The microbes that live in and on our bodies -- known as our microbiota -- have both beneficial and deleterious effects on our health. The influence of microbes is particularly acute in our intestines, where they are so abundant that they create one of the densest ecosystems on the planet. Our intestines harbor a few hundred species of bacteria. These species remain stably colonized in our intestines for much of our adult lives. Researchers want to ascertain which of these microbes are beneficial and which are harmful in the context of each person's unique genome and lifestyle.
At the Icahn Institute for Genomics and Multiscale Biology, we are developing the next generation of software tools, experimental technologies, and animal models to deepen our understanding of the role of microbiota in human health. We are focusing on identifying diseases in which changes in the microbiota are correlated with disease, verifying in animal models if those changes play a causative role in disease, and identifying the microbes that are responsible. Our goal is to set the stage for a new type of medicine that encompasses both our human genomes and the genomes of our microbes to understand how together they influence health. Just as chemotherapy is more effective when it is targeted to a patient's unique cancer, future treatments for numerous diseases will take into account our personal microbiome so that the right microbes (i.e., next generation probiotics) can be added or removed from their microbial communities to improve health.
Resources at the Icahn School of Medicine at Mount Sinai that enable this work include the QIIME software pipeline - one of the leading software tools for analyzing high-throughput microbiome data. Scientists at the Icahn Institute for Genomics and Multiscale Biology are continually making improvements to QIIME. These improvements are immediately made available to the entire scientific community at the Icahn School of Medicine through the Minerva computing cluster at the Icahn Institute for Genomics and Multiscale Biology. We have developed anaerobic robotics capabilities to isolate and identify microbes of patients in an automated manner. In addition, we have constructed a germ-free facility to house mice that are free of microbes and live in sterile "bubbles." By colonizing germ-free animals with different microbes, we will be able to investigate how particular bacterial strains can cause disease or potentially be used as a treatment for conditions of interest.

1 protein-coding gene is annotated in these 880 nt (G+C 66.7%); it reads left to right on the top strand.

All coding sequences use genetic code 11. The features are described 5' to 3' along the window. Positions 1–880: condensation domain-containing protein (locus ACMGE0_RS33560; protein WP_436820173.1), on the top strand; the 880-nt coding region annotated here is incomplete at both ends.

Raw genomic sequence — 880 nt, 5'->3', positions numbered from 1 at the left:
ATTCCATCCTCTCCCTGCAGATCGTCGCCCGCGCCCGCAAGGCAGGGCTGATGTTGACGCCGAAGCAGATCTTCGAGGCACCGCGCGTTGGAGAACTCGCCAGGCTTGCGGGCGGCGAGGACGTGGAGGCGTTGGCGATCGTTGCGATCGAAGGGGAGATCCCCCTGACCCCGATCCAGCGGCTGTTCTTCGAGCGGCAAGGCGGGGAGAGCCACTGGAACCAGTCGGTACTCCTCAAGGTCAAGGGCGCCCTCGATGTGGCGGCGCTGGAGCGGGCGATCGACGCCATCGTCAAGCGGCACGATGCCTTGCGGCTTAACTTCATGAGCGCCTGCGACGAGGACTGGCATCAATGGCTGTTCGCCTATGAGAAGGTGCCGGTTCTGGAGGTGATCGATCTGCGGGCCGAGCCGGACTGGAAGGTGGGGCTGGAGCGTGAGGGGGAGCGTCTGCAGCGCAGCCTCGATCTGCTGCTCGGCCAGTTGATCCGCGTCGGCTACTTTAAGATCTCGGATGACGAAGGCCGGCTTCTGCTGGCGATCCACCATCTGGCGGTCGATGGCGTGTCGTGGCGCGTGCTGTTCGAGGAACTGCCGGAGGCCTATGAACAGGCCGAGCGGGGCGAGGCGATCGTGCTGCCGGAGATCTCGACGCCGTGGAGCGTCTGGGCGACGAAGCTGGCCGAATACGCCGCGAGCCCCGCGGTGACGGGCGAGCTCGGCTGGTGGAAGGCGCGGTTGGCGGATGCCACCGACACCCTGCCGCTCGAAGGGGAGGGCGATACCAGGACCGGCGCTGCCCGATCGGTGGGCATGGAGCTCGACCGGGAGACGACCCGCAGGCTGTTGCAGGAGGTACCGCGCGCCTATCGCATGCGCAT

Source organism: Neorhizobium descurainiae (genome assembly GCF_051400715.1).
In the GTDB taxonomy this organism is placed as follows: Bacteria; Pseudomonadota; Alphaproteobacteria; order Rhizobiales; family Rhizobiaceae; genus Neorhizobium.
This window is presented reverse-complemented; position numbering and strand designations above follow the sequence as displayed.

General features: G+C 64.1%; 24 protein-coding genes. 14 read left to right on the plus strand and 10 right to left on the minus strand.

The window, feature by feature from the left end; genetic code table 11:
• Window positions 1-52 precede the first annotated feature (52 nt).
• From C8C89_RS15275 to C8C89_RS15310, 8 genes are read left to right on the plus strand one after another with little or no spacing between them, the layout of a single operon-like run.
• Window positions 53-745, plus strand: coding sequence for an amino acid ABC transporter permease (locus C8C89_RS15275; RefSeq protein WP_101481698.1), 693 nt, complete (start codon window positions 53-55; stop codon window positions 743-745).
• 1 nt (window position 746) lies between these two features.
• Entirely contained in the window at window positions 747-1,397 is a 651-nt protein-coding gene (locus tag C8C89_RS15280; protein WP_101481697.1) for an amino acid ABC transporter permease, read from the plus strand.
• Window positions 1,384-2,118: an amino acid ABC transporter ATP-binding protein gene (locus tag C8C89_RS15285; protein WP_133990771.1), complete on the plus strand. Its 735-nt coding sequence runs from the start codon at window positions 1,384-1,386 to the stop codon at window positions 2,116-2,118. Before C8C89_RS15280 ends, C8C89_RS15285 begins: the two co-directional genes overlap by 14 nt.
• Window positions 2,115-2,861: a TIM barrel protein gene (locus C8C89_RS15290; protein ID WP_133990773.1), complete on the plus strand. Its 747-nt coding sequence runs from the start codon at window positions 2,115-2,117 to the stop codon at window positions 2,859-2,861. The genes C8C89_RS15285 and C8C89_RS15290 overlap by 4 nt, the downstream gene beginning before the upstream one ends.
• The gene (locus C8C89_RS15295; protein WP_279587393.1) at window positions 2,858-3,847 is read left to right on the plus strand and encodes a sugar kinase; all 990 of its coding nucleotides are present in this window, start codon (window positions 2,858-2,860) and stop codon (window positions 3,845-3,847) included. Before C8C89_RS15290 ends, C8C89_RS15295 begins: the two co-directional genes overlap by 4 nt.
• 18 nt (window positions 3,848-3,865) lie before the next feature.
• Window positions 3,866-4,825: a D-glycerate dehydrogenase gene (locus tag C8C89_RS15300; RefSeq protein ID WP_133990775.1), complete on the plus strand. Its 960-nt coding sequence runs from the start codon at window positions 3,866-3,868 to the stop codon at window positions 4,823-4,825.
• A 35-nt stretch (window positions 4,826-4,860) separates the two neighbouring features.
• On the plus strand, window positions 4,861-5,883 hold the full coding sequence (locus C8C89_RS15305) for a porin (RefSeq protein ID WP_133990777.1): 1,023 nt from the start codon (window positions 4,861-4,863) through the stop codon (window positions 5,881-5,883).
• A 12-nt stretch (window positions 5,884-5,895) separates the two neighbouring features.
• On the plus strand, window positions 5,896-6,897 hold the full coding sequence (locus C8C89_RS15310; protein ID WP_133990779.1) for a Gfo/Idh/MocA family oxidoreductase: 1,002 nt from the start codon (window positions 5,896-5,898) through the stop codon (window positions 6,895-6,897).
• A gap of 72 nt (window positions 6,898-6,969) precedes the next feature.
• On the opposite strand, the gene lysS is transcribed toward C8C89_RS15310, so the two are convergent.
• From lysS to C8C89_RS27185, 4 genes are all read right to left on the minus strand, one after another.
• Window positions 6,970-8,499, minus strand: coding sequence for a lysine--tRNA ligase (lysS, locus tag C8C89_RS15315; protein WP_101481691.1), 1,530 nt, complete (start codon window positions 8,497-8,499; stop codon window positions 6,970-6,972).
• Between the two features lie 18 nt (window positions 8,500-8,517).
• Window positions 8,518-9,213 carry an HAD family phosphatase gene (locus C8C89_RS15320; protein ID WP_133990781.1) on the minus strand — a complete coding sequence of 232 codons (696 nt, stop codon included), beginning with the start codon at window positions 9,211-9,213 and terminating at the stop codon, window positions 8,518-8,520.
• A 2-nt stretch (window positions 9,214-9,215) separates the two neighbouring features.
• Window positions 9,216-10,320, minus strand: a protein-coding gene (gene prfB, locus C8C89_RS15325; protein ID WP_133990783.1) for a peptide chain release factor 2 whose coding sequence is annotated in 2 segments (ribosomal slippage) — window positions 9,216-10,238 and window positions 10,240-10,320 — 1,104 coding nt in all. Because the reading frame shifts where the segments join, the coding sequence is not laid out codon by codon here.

Scientists in the Icahn Institute for Genomics and Multiscale Biology are particularly interested in the potential role of our gut microbes in inflammatory bowel disease, allergies, and cancer. Working with the Immunology Institute, the Division of Gastroenterology, and other research institutes and clinical scientists at Mount Sinai, we hope to usher in novel therapies and diagnostics that target our microbes.
For their work on "Reconstructing the microbial diversity and function of pre-agricultural tallgrass prairie soils in the United States," Jose Clemente, PhD, and his co-authors were featured in Wired's "Best Scientific Visualizations of 2013" (December 2013)
Maps showing bacterial community types based on their taxonomic composition (A) or functional gene composition (B).
Science (September 2013): "Gut microbiota from twins discordant for obesity modulate metabolism in mice."
Science (July 2013): "The long-term stability of the human gut microbiota."
Nature (June 2012): "Human gut microbiome viewed across age and geography."
Cell (March 2012): "The impact of the gut microbiota on human health: an integrative view."
Science (July 2011): "Predicting a human gut microbiota's response to diet in gnotobiotic mice."